In 2014, a high school student was suspended for two months for jokingly replying “Actually, yeah” to an internet post that asked if he made out with a teacher. He sued the school board for being unjustly suspended, and won a $425,000 settlement.
In 2002, the band Creed put on such a bad show at the Allstate Arena in Illinois that a $2,000,000 class action lawsuit was filed on behalf of all of the fans in attendance.
In 2008 a bear was sued for stealing honey by a Macedonian beekeeper. The bear was found guilty, and the beekeeper received 1,700 euro from the state for the damages.
The popular Sriracha sauce in the US (in the green-capped bottle) tastes different because they have a different supplier of chile peppers. The owner sued the original supplier for $1 million claiming he overpaid. The farmer countersued and won $23.3 million and now makes his own sriracha.
The YMCA sued the Village People over their “YMCA” song for trademark infringement, but the two sides settled out of court and the YMCA later expressed pride towards the band for their song as a salute their organization.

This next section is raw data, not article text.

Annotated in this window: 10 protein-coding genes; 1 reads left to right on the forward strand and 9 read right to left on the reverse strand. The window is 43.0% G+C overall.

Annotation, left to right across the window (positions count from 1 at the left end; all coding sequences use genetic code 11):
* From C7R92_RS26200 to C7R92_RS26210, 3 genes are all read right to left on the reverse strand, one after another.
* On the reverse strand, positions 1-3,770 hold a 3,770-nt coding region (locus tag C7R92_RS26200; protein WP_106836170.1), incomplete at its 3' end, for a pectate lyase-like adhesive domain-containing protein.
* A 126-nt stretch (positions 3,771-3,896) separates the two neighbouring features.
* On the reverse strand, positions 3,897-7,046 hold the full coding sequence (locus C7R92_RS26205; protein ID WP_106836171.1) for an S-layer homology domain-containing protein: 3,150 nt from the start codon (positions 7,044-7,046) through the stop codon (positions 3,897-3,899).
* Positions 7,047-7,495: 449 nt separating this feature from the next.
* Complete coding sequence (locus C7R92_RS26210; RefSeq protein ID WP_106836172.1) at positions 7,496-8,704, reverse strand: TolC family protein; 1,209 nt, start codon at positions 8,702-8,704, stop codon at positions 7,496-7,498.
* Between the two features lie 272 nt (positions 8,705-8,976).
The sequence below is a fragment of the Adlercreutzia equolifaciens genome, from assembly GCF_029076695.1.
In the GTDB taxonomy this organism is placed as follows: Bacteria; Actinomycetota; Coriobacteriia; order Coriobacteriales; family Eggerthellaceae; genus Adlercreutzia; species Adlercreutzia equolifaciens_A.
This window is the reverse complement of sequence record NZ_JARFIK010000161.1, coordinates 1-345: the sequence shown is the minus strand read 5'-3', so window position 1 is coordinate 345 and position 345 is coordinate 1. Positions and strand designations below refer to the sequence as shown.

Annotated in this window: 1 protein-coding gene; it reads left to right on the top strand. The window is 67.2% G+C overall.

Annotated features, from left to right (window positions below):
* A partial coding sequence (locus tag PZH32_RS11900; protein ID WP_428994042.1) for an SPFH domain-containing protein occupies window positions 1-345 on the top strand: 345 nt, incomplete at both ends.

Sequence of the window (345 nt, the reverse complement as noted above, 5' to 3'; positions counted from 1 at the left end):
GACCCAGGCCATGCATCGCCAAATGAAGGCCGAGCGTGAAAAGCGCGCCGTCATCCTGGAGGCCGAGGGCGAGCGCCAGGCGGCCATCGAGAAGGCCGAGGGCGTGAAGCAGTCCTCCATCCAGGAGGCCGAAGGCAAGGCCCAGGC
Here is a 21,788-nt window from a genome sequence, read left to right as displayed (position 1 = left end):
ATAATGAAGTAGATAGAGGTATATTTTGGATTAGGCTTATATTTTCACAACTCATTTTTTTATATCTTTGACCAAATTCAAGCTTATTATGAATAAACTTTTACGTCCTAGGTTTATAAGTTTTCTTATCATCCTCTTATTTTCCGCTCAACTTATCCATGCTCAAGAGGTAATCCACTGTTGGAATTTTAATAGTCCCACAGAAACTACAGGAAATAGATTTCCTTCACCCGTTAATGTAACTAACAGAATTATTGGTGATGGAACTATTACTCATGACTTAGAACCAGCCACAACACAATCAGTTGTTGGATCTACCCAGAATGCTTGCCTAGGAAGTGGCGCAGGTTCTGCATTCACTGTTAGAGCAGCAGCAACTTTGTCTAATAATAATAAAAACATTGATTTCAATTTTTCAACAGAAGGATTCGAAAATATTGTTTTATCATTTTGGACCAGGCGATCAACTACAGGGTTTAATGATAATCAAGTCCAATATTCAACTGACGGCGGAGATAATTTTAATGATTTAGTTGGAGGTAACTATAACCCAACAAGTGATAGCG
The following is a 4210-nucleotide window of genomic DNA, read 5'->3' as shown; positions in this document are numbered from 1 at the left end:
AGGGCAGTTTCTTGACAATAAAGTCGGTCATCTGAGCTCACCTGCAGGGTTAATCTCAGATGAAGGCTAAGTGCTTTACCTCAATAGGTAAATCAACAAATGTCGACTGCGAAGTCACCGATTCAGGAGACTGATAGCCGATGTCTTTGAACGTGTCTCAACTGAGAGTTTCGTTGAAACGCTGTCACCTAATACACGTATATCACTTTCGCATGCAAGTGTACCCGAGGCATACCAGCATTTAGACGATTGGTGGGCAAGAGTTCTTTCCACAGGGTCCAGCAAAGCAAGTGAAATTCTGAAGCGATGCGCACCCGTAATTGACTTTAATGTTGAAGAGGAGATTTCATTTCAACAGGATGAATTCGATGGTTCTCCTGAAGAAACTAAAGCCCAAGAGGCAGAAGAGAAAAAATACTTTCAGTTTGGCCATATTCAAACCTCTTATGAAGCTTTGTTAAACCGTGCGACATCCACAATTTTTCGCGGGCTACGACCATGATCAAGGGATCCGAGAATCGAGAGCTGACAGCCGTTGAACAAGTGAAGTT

A German student was sued for $3,772 by his alma mater for earning his bachelor’s and master’s “too fast”. Both degrees usually take 11 semesters, but Marcel Pohl graduated in 2; he went to one class while having 2 friends share notes from other classes he was enrolled in at the same time.
When the government of Kazakhstan threatened to sue Sacha Baron Cohen for the movie ‘Borat’, Baron Cohen (in character as Borat) replied: “I’d like to state that I have no connection with Mr. Cohen and fully support my government decision to sue this Jew”.
Because a large number of black males are unable to shave without severe irritation, Domino’s was found in violation of the 1991 Civil Rights Act by requiring all their employees to be cleanly-shaven.
A car dealership ran an ad for a 1983 Cadillac stating “first 10,000 bananas takes it.” To the dealership’s surprise two brothers showed up with 10,000 bananas and won the car in a court case ruling false advertisement.
The NFL tried to sue rapper M.I.A. for 100% of her earnings for life (if she ever earned over U.S. $2million) because she flipped a middle finger at the 2012 super bowl halftime show.